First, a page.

Labour's shadow justice secretary Graeme Pearson, a former director of the Scottish Crime and Drug Enforcement Agency, said effective working by security agencies, such as MI5 and Special Branch, is easier as part of the UK.
But Allan Burnett, previously counter-terrorism coordinator with the Association of Chief Police Officers in Scotland, dismissed concerns, insisting an independent body could do better.
The exchange was sparked by a report, sponsored by Pearson, on security in Scotland, which features contributions from academics, civil servants, police officers and former intelligence officers.
It concludes that while Scotland has developed a distinct approach, it remains integrated with UK and global institutions. Pearson said the findings show there are real concerns about breaking up the UK.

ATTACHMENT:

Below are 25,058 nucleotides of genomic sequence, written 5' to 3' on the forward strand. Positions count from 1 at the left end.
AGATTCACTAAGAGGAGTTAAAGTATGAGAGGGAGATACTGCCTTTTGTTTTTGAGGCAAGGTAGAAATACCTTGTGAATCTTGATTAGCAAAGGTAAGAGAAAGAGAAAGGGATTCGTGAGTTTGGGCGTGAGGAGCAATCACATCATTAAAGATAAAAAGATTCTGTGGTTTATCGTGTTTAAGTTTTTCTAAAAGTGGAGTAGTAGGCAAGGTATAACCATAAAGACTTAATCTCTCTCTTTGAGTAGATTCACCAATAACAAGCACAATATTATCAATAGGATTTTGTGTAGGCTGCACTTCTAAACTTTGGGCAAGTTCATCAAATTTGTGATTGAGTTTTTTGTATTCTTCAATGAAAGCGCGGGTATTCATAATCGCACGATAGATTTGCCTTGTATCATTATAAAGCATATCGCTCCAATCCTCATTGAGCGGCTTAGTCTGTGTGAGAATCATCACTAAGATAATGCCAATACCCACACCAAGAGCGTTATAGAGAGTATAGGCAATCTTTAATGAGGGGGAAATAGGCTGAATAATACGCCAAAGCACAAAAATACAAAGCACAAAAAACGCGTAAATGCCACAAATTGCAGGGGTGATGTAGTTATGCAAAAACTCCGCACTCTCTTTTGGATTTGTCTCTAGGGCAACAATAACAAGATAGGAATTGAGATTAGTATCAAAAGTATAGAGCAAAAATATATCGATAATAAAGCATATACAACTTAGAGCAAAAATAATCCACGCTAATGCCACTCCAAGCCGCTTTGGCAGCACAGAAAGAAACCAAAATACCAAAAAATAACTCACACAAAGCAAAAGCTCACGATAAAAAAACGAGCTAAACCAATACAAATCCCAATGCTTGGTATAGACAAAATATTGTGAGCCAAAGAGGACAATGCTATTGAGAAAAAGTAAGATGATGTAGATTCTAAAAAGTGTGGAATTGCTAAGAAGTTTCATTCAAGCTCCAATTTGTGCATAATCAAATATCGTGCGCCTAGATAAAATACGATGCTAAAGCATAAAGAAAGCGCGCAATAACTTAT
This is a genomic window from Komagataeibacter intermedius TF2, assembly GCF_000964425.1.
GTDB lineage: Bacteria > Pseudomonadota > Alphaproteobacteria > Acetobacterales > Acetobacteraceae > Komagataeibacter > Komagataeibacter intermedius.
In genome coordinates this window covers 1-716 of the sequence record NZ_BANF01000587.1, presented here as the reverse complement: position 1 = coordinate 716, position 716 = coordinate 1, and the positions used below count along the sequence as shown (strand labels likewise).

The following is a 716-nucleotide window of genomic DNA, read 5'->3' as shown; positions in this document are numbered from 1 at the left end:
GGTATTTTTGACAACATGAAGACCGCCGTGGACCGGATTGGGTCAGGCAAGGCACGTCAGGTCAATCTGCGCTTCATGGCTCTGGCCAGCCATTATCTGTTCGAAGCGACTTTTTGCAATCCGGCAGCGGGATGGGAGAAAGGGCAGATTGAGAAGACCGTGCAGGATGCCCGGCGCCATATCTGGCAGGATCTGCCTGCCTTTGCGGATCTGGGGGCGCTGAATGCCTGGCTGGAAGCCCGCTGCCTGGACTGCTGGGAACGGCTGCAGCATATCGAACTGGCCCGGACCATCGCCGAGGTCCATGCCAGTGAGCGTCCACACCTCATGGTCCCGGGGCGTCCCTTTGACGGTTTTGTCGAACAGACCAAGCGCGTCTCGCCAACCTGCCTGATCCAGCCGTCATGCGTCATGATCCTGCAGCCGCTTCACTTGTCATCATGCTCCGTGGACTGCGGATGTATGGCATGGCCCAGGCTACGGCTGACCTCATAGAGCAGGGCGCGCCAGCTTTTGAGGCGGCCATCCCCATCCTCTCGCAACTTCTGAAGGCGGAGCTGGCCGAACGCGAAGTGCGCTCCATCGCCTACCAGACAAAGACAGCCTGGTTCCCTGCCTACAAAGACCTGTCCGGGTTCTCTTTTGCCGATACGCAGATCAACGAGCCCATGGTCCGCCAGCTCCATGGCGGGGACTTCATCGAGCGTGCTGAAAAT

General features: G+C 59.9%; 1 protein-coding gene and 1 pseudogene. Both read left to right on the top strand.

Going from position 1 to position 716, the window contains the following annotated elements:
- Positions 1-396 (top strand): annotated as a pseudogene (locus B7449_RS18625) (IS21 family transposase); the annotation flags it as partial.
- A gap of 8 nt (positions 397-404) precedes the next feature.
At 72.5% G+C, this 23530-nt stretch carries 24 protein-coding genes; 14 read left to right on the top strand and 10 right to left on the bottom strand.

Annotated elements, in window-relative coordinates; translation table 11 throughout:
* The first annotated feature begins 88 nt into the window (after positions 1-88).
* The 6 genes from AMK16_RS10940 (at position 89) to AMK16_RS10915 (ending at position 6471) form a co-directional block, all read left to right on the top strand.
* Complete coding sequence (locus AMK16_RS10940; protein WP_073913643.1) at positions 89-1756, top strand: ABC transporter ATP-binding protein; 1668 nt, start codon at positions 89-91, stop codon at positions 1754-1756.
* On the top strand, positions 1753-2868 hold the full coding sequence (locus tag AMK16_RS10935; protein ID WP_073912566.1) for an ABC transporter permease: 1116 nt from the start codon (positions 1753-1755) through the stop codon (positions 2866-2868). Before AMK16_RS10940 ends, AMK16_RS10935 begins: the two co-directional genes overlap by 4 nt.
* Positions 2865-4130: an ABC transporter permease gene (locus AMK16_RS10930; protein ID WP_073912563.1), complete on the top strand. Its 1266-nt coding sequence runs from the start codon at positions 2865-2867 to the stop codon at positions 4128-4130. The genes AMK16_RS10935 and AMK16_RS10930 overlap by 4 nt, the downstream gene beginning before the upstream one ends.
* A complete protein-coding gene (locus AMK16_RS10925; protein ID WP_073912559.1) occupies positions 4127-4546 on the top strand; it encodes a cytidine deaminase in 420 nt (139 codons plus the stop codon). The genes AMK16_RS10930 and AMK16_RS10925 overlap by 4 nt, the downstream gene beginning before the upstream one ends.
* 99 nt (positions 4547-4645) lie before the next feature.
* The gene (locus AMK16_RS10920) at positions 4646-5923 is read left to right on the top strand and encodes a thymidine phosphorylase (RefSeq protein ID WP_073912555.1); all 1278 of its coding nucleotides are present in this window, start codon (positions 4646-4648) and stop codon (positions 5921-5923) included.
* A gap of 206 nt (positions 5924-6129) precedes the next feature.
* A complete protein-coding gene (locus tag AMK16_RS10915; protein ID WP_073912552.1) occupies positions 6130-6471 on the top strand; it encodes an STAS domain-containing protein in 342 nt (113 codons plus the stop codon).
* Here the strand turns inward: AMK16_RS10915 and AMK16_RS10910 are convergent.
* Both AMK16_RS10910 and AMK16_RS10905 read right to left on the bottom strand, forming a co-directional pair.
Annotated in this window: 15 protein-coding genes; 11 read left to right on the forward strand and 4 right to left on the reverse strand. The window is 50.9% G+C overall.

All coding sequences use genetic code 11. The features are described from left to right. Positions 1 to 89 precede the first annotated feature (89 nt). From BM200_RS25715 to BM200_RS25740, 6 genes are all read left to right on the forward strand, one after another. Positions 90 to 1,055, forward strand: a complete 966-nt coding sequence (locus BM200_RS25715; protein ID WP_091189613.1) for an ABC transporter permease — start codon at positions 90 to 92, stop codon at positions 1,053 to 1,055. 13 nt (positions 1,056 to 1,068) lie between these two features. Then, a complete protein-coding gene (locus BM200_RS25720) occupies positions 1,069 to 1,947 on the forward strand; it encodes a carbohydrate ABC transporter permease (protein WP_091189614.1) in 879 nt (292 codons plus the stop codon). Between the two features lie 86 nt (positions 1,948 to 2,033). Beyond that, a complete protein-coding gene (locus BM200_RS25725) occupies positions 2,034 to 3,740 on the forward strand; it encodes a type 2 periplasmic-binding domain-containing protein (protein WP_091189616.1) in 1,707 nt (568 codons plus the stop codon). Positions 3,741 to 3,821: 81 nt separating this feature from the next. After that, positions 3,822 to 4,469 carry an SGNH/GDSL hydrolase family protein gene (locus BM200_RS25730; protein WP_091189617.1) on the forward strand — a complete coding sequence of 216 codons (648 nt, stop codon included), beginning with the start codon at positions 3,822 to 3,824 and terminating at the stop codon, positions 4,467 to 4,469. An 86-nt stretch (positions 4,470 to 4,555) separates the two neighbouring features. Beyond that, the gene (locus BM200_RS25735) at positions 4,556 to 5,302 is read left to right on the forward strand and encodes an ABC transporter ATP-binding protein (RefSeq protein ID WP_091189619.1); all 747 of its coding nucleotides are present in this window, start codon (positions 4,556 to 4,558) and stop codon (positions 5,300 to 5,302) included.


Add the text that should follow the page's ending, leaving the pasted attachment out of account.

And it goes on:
"From my experience as a police officer for over 35 years, developing effective working relationships with colleagues across the UK is far easier because we are part of the UK. As the experts make clear, breaking up the UK could have direct impact on the ability of Scottish police officers to do their job."
Burnett, however, a director of intelligence at the old Strathclyde Police force, said: "UK security is a long way from being perfect. Multiple organisations fight for power and influence, and inappropriate UK Government interference is rife.
"There is a great opportunity for an independent Scotland, where cooperation is a reality and not just an aspiration, to do very much better."